Life is a school. Just as in a school, if you do not pass the exam, you will have to repeat the class; so also, if you do not learn your karmic lessons, you have to repeat the experience again and again until you understand, class after class, until you graduate.

The graduated souls are the teachers who guide us, like Swami Sivananda and Swami Vishnu-devananda. These people have finished their Karma; they have learned their lessons.

You have to experience in order to learn.  Karma is our specific lessons, and we take on this body and mind with this particular situation and these particular circumstances in order for us to experience–so that we can learn the lesson of that particular experience. To learn, you have to go through the experience without identifying with it. In this way, action can bind you or free you. You have a certain Karma, a certain role to play, and you have to live it, to go through the experience, and at the same time know that it is not you.

It’s not what you do, it is how you do it.  One role is no more important than another. You can be a dish-washer or be President of the United States, but it is all still just Karma. We think that if we can change our role and get a different position, things will be better, but that is not it. To move past the karma, you must go through the experience and play the role, whatever it is, yet also remain detached.  That is the practice of Karma Yoga.


Right Attitude. The number one thing is attitude. It’s not what you do, it’s how you do it.  You can be doing charity work with the motive of gaining more name and fame, or with the idea of helping people – this is a huge difference. The attitude behind is what counts, not the action itself.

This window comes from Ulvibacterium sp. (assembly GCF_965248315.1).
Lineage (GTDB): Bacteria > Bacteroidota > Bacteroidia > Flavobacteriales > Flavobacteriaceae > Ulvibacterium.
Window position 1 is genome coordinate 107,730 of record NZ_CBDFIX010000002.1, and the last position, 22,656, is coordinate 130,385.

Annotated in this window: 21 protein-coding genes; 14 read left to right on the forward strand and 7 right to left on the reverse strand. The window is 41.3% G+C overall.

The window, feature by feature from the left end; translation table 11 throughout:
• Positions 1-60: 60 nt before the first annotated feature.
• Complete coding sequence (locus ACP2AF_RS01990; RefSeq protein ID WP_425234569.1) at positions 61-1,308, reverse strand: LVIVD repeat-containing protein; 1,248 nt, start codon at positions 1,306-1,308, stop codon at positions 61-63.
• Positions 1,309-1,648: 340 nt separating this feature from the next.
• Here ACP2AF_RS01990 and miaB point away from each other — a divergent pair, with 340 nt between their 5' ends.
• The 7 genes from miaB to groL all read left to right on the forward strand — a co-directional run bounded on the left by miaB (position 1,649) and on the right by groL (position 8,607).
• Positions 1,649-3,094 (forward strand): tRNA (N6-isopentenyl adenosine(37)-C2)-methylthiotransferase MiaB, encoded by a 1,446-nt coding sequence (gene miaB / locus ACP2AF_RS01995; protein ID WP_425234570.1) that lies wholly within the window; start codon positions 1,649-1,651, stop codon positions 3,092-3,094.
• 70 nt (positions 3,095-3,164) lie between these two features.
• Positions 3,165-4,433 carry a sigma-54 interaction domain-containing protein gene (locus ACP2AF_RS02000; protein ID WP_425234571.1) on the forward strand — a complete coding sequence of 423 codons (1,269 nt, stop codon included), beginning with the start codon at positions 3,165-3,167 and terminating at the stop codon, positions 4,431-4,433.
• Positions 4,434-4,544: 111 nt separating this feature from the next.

Pure Motive. If the motive is selfless, to do service, then if somebody praises you, you are fine – if somebody criticizes you, you are also the same. Otherwise, it’s not Karma Yoga. Constantly work to examine your motives and your reactions to see if you are selfless or not. By examining your reactions, you can come to know your true motives.

Open Heart.  The moment we start to do something, the thought will come: “What is in it for me?” “What about me?”  Most of the time it is like that. Most of the time, if there is not anything for the ‘me’, we will not do it. The Me and the Mine is so strong, because we think that is what will bring us the happiness. But when you let go of “me and mine”  you actually start to feel happy. When you can open your heart, when you can think of others and really giving to others, that is when your heart opens and the energy of the Universe can flow through you; you feel so good!

Doing Your Specific Duty.  Doing your duty means responding appropriately to the demands of the moment.  The practice of doing your duty is the practice of not just going with your tendency and following what you like, avoiding what is not attractive.  You have to go through with the karma and be responsible in your role, until you understand and really get it.  We are constantly scheming to find a way out of the situation or ways to gain more for ourselves–like more time, more position, more pleasure. But that is not the way to work out the karma. Only when you can go through that role, doing your duty even though you do not like it will you make progress. Only then will you be paying up your debts.

Do your best.  Doing your best means you have to put in the effort. That means you have to really find all that you know, use all your resources to do the job to the best of your ability.

Give up results – Detachment.  This is the key of Karma Yoga.  You have to learn to let go of the results of your actions, good or bad, and detach from the sense of doership.  You are only the instrument in the hands of the Divine.

© Swami Sitaramananda 2014 No part of this article may be reproduced in any form without the written permission of the author.


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